Biden was sworn in by Chief Justice John Roberts; Harris by Justice Sonia Sotomayor, the first Latina member of the Supreme Court. Vice President Mike Pence, standing in for Trump, sat nearby as Lady Gaga, holding a golden microphone, sang the National Anthem accompanied by the U.S. Marine Corps band.

When Pence, in a last act of the outgoing administration, left the Capitol, he walked through a door with badly cracked glass from the riot two weeks ago. Later, Biden, Harris and their spouses were joined by the former presidents to lay a wreath at the Tomb of the Unknown Soldier at Arlington National Ceremony.

Biden was also to join the end of a slimmed-down inaugural parade as he moves into the White House. Because of the pandemic, much of this year's parade was to be a virtual affair featuring performances from around the nation.

In the evening, in lieu of the traditional glitzy balls that welcome a new president to Washington, Biden will take part in a televised concert that also marks the return of A-list celebrities to the White House orbit after they largely eschewed Trump. Among those in the lineup: Bruce Springsteen, Justin Timberlake and Lin-Manuel Miranda.

This was not an inauguration for the crowds. But Americans in the capital city nonetheless brought their hopes to the moment.

“I feel so hopeful, so thankful,” said Karen Jennings Crooms, a D.C. resident who hoped to catch a glimpse of the presidential motorcade on Pennsylvania Avenue with her husband. “It makes us sad that this is where we are but hopeful that democracy will win out in the end. That’s what I’m focusing on.”

Trump was the first president in more than a century to skip the inauguration of his successor. After a brief farewell celebration at nearby Joint Base Andrews, he boarded Air Force One for the final time as president.

"I will always fight for you. I will be watching. I will be listening and I will tell you that the future of this country has never been better," said Trump. He wished the incoming administration well but never mentioned Biden's name.

The symbolism was striking: The very moment Trump disappeared into the doorway of Air Force One, Biden emerged from Blair House, the traditional guest lodging for presidents-in-waiting, and into his motorcade for the short ride to church.

Trump did adhere to one tradition and left a personal note for Biden in the Oval Office, according to the White House, which did not release its contents. And Trump, in his farewell remarks, hinted at a political return, saying “we will be back in some form.”

Without question, he will shadow Biden’s first days in office.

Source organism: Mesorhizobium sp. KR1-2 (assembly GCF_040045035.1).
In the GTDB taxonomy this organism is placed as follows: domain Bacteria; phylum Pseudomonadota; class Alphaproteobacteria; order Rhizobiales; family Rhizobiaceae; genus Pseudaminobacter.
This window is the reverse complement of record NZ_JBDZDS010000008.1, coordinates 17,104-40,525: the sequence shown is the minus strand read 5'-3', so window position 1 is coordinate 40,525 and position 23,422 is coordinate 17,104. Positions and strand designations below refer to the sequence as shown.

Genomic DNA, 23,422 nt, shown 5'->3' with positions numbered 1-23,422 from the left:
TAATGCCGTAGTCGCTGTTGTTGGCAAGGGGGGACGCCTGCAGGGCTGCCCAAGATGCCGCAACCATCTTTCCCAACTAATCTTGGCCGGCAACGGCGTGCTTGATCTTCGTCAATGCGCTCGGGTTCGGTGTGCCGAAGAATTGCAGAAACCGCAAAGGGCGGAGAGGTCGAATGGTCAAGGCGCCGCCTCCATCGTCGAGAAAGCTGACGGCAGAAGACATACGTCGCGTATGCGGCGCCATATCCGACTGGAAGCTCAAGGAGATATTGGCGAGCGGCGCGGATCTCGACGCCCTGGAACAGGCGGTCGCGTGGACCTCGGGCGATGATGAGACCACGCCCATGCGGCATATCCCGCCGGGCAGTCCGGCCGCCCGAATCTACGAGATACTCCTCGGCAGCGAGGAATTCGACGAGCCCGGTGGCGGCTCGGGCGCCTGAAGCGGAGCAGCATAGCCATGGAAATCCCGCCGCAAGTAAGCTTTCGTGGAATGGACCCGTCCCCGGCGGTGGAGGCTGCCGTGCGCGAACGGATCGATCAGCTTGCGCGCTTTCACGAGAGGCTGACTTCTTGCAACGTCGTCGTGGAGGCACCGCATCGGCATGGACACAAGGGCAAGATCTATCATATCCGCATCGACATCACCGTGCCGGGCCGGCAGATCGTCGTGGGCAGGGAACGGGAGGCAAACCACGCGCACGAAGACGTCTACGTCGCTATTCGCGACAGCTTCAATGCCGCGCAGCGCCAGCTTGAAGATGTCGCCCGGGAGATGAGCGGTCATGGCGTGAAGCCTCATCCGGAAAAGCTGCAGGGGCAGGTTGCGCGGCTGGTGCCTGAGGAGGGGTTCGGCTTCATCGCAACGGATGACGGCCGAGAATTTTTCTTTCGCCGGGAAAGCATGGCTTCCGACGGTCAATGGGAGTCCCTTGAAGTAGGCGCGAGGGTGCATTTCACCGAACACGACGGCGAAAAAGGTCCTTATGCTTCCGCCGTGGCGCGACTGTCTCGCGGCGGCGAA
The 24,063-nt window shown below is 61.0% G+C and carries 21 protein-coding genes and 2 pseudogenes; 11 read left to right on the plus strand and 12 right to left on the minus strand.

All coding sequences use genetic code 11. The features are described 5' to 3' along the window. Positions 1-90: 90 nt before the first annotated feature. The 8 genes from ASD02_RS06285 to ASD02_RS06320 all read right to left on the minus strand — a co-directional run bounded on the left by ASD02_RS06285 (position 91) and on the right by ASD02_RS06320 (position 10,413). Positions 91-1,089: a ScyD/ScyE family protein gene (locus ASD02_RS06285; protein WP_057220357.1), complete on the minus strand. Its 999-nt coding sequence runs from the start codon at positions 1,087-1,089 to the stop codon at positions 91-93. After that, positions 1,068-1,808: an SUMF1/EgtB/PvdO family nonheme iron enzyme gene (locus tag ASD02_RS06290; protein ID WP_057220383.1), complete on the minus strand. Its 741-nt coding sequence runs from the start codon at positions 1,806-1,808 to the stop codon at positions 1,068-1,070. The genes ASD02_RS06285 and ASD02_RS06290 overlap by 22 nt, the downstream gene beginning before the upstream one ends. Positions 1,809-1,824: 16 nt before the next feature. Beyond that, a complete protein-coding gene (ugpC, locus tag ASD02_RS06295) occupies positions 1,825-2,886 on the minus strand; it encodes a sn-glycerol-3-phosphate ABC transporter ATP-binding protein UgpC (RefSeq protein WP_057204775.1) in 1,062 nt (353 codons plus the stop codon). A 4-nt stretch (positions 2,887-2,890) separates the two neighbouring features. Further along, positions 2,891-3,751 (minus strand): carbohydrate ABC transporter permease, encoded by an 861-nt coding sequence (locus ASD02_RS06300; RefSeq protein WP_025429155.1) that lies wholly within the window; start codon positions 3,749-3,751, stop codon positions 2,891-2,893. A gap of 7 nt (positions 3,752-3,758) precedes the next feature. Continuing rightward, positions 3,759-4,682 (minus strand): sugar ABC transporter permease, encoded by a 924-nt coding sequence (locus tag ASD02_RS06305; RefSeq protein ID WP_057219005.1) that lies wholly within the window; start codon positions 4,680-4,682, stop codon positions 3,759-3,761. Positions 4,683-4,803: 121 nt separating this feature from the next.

Trump’s second impeachment trial could start as early as this week. That could test the ability of the Senate, poised to come under Democratic control, to balance impeachment proceedings with confirmation hearings and votes on Biden’s Cabinet choices.

Biden planned a 10-day blitz of executive orders on matters that don’t require congressional approval — a mix of substantive and symbolic steps to unwind the Trump years. Among the planned steps: rescinding travel restrictions on people from several predominantly Muslim countries; rejoining the Paris climate accord; issuing a mask mandate for those on federal property; and ordering agencies to figure out how to reunite children separated from their families after crossing the border.

Minnesota Coronavirus Cases

Data is updated nightly.

Cases: 489116

Reported Deaths: 6614
CountyCasesDeaths
Hennepin1014901592
Ramsey43327810
Dakota36619394
Anoka33496391
Washington22208262
Stearns18822202
St. Louis14887265
Scott13403107
Wright12609116
Olmsted1185990
Sherburne878574
Carver787641
Clay695588
Rice677691
Blue Earth601035
Kandiyohi581274
Crow Wing523582
Chisago501745
Otter Tail486071
Benton450990
Winona419749
Mower410831
Douglas394568
Goodhue389069
Nobles387247
Polk345063
McLeod341250
Beltrami338951
Morrison327747
Becker314842
Itasca314646
Lyon313845
Isanti309456
Steele303611
Carlton300449
Freeborn286424
Pine283216
Nicollet262441
Todd249730
Brown248237
Le Sueur238120
Mille Lacs229447
Cass221224
Waseca210417
Meeker208134
Martin190829
Wabasha18733
Roseau181017
Hubbard161041
Houston158214
Dodge15404
Renville152640
Redwood147127
Fillmore13969
Pennington138716
Chippewa136935
Cottonwood136020
Wadena131420
Faribault124917
Aitkin119133
Sibley118310
Watonwan11828
Rock116314
Kanabec108820
Pipestone101824
Yellow Medicine97717
Murray9548
Jackson94610
Swift87818
Pope8165
Marshall78615
Stevens7478
Lake74218
Clearwater72014
Lac qui Parle68716
Wilkin67711
Koochiching62111
Big Stone5173
Lincoln5122
Grant4928
Norman4798
Unassigned44768
Mahnomen4437
Kittson41021
Red Lake3615
Traverse3115
Lake of the Woods2221
Cook1190

Iowa Coronavirus Cases

Data is updated nightly.

Cases: 337676

Reported Deaths: 5494
CountyCasesDeaths
Polk52087560
Linn19512317
Scott17167212
Black Hawk14970293
Woodbury13847214
Johnson1317075
Dubuque12450196
Dallas1022593
Pottawattamie9897146
Story965045
Warren514976
Clinton502684
Cerro Gordo501383
Webster495788
Sioux480369
Marshall465273
Des Moines428461
Muscatine426393
Buena Vista413237
Wapello4059110
Jasper387767
Plymouth368978
Lee354653
Marion341571
Jones285155
Henry279837
Bremer270555
Carroll266948
Crawford253635
Boone244330
Benton241154
Washington239547
Mahaska215746
Jackson210339
Dickinson204240
Tama203065
Kossuth198655
Delaware186240
Clay184425
Winneshiek183628
Fayette179335
Page178119
Buchanan177829
Wright174531
Hamilton173942
Cedar172723
Hardin170239
Harrison167670
Clayton160254
Butler159331
Mills148520
Floyd148141
Poweshiek148030
Cherokee146236
Lyon145741
Allamakee144848
Madison143218
Iowa140723
Hancock138030
Grundy132430
Winnebago130531
Calhoun129611
Cass129651
Jefferson128634
Appanoose123247
Louisa122644
Mitchell120740
Chickasaw119915
Union119331
Sac118818
Shelby117634
Emmet115340
Humboldt113725
Franklin109719
Guthrie109628
Palo Alto101721
Howard99722
Unassigned9720
Montgomery96936
Clarke95120
Keokuk92429
Monroe90028
Ida81832
Adair81630
Pocahontas80919
Davis76623
Monona76527
Greene73110
Lucas72221
Osceola68315
Worth6678
Taylor64112
Decatur5719
Fremont5619
Van Buren53718
Ringgold50620
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Wayne47221
Adams3194